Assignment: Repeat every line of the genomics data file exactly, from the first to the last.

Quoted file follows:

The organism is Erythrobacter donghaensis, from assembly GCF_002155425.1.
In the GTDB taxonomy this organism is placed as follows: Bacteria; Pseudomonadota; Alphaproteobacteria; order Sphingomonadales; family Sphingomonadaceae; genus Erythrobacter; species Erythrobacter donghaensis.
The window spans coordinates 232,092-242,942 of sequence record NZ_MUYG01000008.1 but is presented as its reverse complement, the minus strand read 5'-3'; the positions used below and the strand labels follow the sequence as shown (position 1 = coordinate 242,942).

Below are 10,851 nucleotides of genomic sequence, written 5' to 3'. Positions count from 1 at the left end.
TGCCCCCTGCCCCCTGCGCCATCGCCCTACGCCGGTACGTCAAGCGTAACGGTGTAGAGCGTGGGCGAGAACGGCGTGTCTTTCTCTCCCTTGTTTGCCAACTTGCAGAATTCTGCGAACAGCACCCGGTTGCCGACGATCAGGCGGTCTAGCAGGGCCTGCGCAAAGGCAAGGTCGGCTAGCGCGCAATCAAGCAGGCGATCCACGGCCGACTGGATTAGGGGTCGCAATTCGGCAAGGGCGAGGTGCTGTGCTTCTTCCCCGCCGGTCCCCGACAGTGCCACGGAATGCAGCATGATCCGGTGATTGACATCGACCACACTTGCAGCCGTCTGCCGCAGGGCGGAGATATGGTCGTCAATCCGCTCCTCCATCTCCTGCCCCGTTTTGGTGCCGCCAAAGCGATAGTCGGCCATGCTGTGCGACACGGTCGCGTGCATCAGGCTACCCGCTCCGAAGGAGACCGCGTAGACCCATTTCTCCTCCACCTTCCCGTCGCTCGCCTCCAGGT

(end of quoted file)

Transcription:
The organism is Erythrobacter donghaensis, from assembly GCF_002155425.1.
In the GTDB taxonomy this organism is placed as follows: Bacteria; Pseudomonadota; Alphaproteobacteria; order Sphingomonadales; family Sphingomonadaceae; genus Erythrobacter; species Erythrobacter donghaensis.
The window spans coordinates 232,092-242,942 of sequence record NZ_MUYG01000008.1 but is presented as its reverse complement, the minus strand read 5'-3'; the positions used below and the strand labels follow the sequence as shown (position 1 = coordinate 242,942).

Below are 10,851 nucleotides of genomic sequence, written 5' to 3'. Positions count from 1 at the left end.
TGCCCCCTGCCCCCTGCGCCATCGCCCTACGCCGGTACGTCAAGCGTAACGGTGTAGAGCGTGGGCGAGAACGGCGTGTCTTTCTCTCCCTTGTTTGCCAACTTGCAGAATTCTGCGAACAGCACCCGGTTGCCGACGATCAGGCGGTCTAGCAGGGCCTGCGCAAAGGCAAGGTCGGCTAGCGCGCAATCAAGCAGGCGATCCACGGCCGACTGGATTAGGGGTCGCAATTCGGCAAGGGCGAGGTGCTGTGCTTCTTCCCCGCCGGTCCCCGACAGTGCCACGGAATGCAGCATGATCCGGTGATTGACATCGACCACACTTGCAGCCGTCTGCCGCAGGGCGGAGATATGGTCGTCAATCCGCTCCTCCATCTCCTGCCCCGTTTTGGTGCCGCCAAAGCGATAGTCGGCCATGCTGTGCGACACGGTCGCGTGCATCAGGCTACCCGCTCCGAAGGAGACCGCGTAGACCCATTTCTCCTCCACCTTCCCGTCGCTCGCCTCCAGGT